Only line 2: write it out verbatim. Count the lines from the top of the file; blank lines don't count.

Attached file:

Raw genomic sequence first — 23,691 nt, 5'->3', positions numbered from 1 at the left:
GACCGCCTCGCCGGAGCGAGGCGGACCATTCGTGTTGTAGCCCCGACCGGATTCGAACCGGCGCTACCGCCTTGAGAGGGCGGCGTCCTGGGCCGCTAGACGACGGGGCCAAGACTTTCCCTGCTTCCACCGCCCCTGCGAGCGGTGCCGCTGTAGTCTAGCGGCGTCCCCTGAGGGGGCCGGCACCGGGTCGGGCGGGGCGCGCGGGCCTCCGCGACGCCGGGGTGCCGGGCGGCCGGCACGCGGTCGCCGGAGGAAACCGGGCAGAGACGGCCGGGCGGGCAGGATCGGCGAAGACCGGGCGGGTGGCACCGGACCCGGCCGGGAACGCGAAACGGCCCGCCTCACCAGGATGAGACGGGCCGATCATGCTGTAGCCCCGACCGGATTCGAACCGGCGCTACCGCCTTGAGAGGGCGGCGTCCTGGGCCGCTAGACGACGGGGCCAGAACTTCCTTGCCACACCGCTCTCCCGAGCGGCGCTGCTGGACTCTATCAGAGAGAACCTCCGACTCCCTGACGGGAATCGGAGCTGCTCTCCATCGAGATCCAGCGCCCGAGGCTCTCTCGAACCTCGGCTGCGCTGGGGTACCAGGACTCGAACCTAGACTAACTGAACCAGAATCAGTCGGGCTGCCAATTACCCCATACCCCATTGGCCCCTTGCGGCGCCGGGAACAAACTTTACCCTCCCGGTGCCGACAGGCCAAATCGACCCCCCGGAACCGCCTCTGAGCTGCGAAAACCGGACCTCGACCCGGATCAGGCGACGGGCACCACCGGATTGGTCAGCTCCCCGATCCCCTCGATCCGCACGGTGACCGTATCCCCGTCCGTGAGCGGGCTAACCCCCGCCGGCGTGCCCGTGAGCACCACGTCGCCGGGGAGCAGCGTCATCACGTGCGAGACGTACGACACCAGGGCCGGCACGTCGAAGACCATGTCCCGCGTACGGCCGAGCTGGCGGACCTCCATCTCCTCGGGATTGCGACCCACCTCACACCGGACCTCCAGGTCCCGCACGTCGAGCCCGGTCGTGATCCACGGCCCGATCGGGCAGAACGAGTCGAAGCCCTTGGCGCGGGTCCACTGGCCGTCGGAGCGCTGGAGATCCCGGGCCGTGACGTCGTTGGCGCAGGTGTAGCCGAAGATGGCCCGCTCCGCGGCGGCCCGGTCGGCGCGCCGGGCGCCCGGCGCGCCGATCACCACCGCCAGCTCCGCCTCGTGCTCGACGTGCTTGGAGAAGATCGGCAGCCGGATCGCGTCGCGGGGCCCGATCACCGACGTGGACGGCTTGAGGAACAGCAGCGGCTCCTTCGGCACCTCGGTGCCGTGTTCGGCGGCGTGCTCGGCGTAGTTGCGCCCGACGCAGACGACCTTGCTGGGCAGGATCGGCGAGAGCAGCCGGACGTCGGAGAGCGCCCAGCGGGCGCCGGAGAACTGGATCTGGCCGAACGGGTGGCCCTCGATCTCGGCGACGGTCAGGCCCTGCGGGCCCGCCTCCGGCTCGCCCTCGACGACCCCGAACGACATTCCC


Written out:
GACCGCCTCGCCGGAGCGAGGCGGACCATTCGTGTTGTAGCCCCGACCGGATTCGAACCGGCGCTACCGCCTTGAGAGGGCGGCGTCCTGGGCCGCTAGACGACGGGGCCAAGACTTTCCCTGCTTCCACCGCCCCTGCGAGCGGTGCCGCTGTAGTCTAGCGGCGTCCCCTGAGGGGGCCGGCACCGGGTCGGGCGGGGCGCGCGGGCCTCCGCGACGCCGGGGTGCCGGGCGGCCGGCACGCGGTCGCCGGAGGAAACCGGGCAGAGACGGCCGGGCGGGCAGGATCGGCGAAGACCGGGCGGGTGGCACCGGACCCGGCCGGGAACGCGAAACGGCCCGCCTCACCAGGATGAGACGGGCCGATCATGCTGTAGCCCCGACCGGATTCGAACCGGCGCTACCGCCTTGAGAGGGCGGCGTCCTGGGCCGCTAGACGACGGGGCCAGAACTTCCTTGCCACACCGCTCTCCCGAGCGGCGCTGCTGGACTCTATCAGAGAGAACCTCCGACTCCCTGACGGGAATCGGAGCTGCTCTCCATCGAGATCCAGCGCCCGAGGCTCTCTCGAACCTCGGCTGCGCTGGGGTACCAGGACTCGAACCTAGACTAACTGAACCAGAATCAGTCGGGCTGCCAATTACCCCATACCCCATTGGCCCCTTGCGGCGCCGGGAACAAACTTTACCCTCCCGGTGCCGACAGGCCAAATCGACCCCCCGGAACCGCCTCTGAGCTGCGAAAACCGGACCTCGACCCGGATCAGGCGACGGGCACCACCGGATTGGTCAGCTCCCCGATCCCCTCGATCCGCACGGTGACCGTATCCCCGTCCGTGAGCGGGCTAACCCCCGCCGGCGTGCCCGTGAGCACCACGTCGCCGGGGAGCAGCGTCATCACGTGCGAGACGTACGACACCAGGGCCGGCACGTCGAAGACCATGTCCCGCGTACGGCCGAGCTGGCGGACCTCCATCTCCTCGGGATTGCGACCCACCTCACACCGGACCTCCAGGTCCCGCACGTCGAGCCCGGTCGTGATCCACGGCCCGATCGGGCAGAACGAGTCGAAGCCCTTGGCGCGGGTCCACTGGCCGTCGGAGCGCTGGAGATCCCGGGCCGTGACGTCGTTGGCGCAGGTGTAGCCGAAGATGGCCCGCTCCGCGGCGGCCCGGTCGGCGCGCCGGGCGCCCGGCGCGCCGATCACCACCGCCAGCTCCGCCTCGTGCTCGACGTGCTTGGAGAAGATCGGCAGCCGGATCGCGTCGCGGGGCCCGATCACCGACGTGGACGGCTTGAGGAACAGCAGCGGCTCCTTCGGCACCTCGGTGCCGTGTTCGGCGGCGTGCTCGGCGTAGTTGCGCCCGACGCAGACGACCTTGCTGGGCAGGATCGGCGAGAGCAGCCGGACGTCGGAGAGCGCCCAGCGGGCGCCGGAGAACTGGATCTGGCCGAACGGGTGGCCCTCGATCTCGGCGACGGTCAGGCCCTGCGGGCCCGCCTCCGGCTCGCCCTCGACGACCCCGAACGACATTCCC